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  26. On the Very Idea of a Minimal Proposition.Hsiu-Lin Ku - 2017 - NTU Philosophical Review 53:35-74.
    Can the idea of a minimal proposition be successfully held? I will first formulate what the minimal proposition is in the minimalist’s mind, taking Emma Borg as the representative. What a minimalist seeks for a minimal proposition is the abstract and skeletal core meaning of a sentence, and this faith is founded on the notion of minimal word meaning—an atomic, code-like, conceptual thing. I show that the problem of this notion of minimal proposition lies in the three features, intuitive read-off, (...)
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  27. Counterfactuals and Knowledge.Karen S. Lewis - 2017 - In Jonathan Jenkins Ichikawa (ed.), The Routledge Handbook of Epistemic Contextualism. pp. 411-424.
  28. Metanormative Contextualism and Normative Uncertainty.John Pittard & Alex Worsnip - 2017 - Mind 126 (501):155-193.
    We offer a new argument in favour of metanormative contextualism, the thesis that the semantic value of a normative ‘ought’ claim of the form ‘ S ought to Φ’ depends on the value of one or more parameters whose values vary in a way that is determined by the context of utterance. The debate over this contextualist thesis has centred on cases that involve ‘ought’ claims made in the face of uncertainty regarding certain descriptive facts. Contextualists, relativists, and invariantists all (...)
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  29. How to Dispel the Asymmetry Concerning Retraction.Diogo Santos - 2017 - Phenomenology and Mind 12:74-82.
    MacFarlane (2014) advocates a radical form of semantic relativism. He argues that his proposal complies with the norms governing our assertion practices in various areas of discourse. These practices also include norms regarding the conditions in which it is inappropriate not to retract an assertion. Ferrari & Zeman (2014) identify an asymmetry concerning retractions in two relevant areas of discourse and argue that assessment-sensitivity needs to be supplemented with further theoretical tools to explain it. I dispel the asymmetry and conclude (...)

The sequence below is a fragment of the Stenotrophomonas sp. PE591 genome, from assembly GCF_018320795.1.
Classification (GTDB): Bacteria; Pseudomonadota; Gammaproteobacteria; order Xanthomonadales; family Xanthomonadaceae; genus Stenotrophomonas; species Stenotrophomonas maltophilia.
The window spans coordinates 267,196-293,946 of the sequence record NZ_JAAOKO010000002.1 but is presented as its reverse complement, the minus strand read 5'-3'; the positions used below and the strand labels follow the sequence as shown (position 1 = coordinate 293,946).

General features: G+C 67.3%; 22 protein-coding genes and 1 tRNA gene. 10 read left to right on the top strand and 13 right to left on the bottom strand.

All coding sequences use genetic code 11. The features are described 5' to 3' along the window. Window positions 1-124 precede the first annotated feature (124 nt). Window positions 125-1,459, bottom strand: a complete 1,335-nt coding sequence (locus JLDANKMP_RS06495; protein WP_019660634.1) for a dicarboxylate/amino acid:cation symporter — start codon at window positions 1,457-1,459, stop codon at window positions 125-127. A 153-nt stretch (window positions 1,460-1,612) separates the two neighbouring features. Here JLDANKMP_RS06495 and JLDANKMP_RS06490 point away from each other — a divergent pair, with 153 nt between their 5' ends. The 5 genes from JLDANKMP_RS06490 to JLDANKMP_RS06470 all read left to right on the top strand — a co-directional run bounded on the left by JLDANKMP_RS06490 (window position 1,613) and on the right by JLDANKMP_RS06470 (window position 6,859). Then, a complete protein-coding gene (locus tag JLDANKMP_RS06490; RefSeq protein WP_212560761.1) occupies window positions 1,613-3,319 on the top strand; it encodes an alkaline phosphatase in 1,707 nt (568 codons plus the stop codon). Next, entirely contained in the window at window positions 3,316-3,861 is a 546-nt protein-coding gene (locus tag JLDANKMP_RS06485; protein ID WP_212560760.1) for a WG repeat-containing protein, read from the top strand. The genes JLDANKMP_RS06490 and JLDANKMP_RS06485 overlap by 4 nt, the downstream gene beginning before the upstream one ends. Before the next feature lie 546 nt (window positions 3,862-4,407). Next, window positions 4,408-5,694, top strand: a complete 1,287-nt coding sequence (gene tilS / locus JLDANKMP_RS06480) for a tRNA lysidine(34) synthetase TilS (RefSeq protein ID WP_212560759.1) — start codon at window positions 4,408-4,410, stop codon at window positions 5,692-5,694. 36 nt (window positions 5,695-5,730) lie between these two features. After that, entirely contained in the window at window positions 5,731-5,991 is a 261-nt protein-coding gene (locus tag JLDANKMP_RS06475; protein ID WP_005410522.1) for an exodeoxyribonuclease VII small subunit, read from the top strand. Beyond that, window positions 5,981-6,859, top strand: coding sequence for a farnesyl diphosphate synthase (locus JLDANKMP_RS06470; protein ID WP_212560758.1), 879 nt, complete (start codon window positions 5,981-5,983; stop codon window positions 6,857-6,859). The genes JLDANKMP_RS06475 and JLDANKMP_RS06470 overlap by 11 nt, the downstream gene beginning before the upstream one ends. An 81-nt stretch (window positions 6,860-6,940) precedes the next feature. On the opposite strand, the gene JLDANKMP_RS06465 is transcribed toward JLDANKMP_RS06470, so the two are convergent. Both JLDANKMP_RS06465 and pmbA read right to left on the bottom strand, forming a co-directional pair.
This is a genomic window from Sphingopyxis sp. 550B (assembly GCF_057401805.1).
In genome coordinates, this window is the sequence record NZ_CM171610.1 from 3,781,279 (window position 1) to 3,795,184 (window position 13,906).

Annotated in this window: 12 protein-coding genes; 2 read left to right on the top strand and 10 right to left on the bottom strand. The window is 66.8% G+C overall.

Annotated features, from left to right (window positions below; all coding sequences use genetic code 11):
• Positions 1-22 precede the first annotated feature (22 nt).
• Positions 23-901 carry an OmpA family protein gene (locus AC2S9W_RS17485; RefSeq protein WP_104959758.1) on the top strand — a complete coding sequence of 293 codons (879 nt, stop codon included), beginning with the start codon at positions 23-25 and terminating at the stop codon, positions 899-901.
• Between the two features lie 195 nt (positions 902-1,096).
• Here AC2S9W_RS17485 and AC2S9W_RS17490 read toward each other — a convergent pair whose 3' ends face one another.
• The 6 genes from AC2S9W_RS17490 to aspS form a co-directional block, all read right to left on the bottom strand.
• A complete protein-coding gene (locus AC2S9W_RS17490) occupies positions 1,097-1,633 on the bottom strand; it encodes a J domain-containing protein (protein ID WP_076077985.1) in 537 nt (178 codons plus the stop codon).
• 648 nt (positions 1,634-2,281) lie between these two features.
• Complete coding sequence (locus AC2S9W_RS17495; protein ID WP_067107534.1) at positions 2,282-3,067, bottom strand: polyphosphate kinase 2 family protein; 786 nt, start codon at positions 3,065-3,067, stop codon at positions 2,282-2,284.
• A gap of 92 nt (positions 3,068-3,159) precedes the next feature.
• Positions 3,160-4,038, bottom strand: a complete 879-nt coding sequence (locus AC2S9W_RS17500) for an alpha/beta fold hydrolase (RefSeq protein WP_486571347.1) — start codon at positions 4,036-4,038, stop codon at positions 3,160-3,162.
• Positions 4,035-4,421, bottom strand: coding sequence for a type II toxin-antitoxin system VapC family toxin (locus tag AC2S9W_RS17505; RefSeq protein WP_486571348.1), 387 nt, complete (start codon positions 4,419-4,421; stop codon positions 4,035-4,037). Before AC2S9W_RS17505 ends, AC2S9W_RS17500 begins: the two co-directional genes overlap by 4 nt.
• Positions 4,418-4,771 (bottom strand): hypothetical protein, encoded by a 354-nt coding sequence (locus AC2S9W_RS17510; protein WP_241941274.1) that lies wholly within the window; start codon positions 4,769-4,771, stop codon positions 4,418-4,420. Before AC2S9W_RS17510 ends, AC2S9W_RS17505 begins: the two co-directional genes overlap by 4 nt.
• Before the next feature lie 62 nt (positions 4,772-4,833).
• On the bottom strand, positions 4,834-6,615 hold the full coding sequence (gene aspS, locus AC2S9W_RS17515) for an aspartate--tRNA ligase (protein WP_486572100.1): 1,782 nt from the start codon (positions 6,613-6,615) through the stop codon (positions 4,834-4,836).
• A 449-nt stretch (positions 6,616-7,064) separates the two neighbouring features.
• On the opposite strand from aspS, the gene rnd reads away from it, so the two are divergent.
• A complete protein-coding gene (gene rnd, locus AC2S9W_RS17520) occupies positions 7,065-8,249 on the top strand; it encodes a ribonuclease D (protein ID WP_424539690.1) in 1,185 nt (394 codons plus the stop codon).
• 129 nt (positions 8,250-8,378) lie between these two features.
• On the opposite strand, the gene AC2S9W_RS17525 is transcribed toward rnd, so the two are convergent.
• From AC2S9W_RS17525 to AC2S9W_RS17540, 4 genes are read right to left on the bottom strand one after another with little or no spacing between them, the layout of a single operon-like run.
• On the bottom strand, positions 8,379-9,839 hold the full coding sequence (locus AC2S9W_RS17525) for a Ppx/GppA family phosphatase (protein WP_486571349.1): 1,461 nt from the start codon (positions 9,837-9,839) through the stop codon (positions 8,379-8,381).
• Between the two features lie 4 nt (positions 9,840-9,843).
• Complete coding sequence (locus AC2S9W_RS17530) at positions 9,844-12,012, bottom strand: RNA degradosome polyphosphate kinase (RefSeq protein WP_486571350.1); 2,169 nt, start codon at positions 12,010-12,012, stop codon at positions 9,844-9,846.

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  30. Review of Making the Social World by John Searle (2010).Michael Starks - 2017 - Philosophy, Human Nature and the Collapse of Civilization Michael Starks 3rd Ed. (2017).
    Before commenting in detail on Making the Social World (MSW) I will first offer some comments on philosophy (descriptive psychology) and its relationship to contemporary psychological research as exemplified in the works of Searle (S) and Wittgenstein (W), since I feel that this is the best way to place Searle or any commentator on behavior, in proper perspective. It will help greatly to see my reviews of PNC, TLP, PI, OC,TARW and other books by these two geniuses of descriptive psychology. (...)
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  31. One's Modus Ponens: Modality, Coherence and Logic.Una Stojnić - 2017 - Philosophy and Phenomenological Research 95 (1):167-214.
    Recently, there has been a shift away from traditional truth-conditional accounts of meaning towards non-truth-conditional ones, e.g., expressivism, relativism and certain forms of dynamic semantics. Fueling this trend is some puzzling behavior of modal discourse. One particularly surprising manifestation of such behavior is the alleged failure of some of the most entrenched classical rules of inference; viz., modus ponens and modus tollens. These revisionary, non-truth-conditional accounts tout these failures, and the alleged tension between the behavior of modal vocabulary and classical (...)
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  32. Contextualist Answers to the Challenge From Disagreement.Dan Zeman - 2017 - Phenomenology and Mind 12:62-73.
    In this short paper I survey recent contextualist answers to the challenge from disagreement raised by contemporary relativists. After making the challenge vivid by means of a working example, I specify the notion of disagreement lying at the heart of the challenge. The answers are grouped in three categories, the first characterized by rejecting the intuition of disagreement in certain cases, the second by conceiving disagreement as a clash of non-cognitive attitudes and the third by relegating disagreement at the pragmatic (...)
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  33. Experimenting on Contextualism: Between-Subjects Vs. Within-Subjects.Adrian Ziółkowski - 2017 - Teorema: International Journal of Philosophy 36 (3):139-162.
    According to contextualism, vast majority of natural-language expressions are context-sensitive. When testing whether this claim is reflected in Folk intuitions, some interesting methodological questions were raised such as: which experimental design is more appropriate for testing contextualism – the within- or the between-subject design? The main thesis of this paper is that the between-subject design should be preferred. The first experiment aims at assessing the difference between the results obtained for within-subjects measurements (where all participants assess all contexts) and between-subject (...)
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  34. Conceptual and Terminological Confusion Around Personalised Medicine: A Coping Strategy.Giovanni De Grandis & Vidar Halgunset - 2016 - BMC Medical Ethics 17 (1):1-12.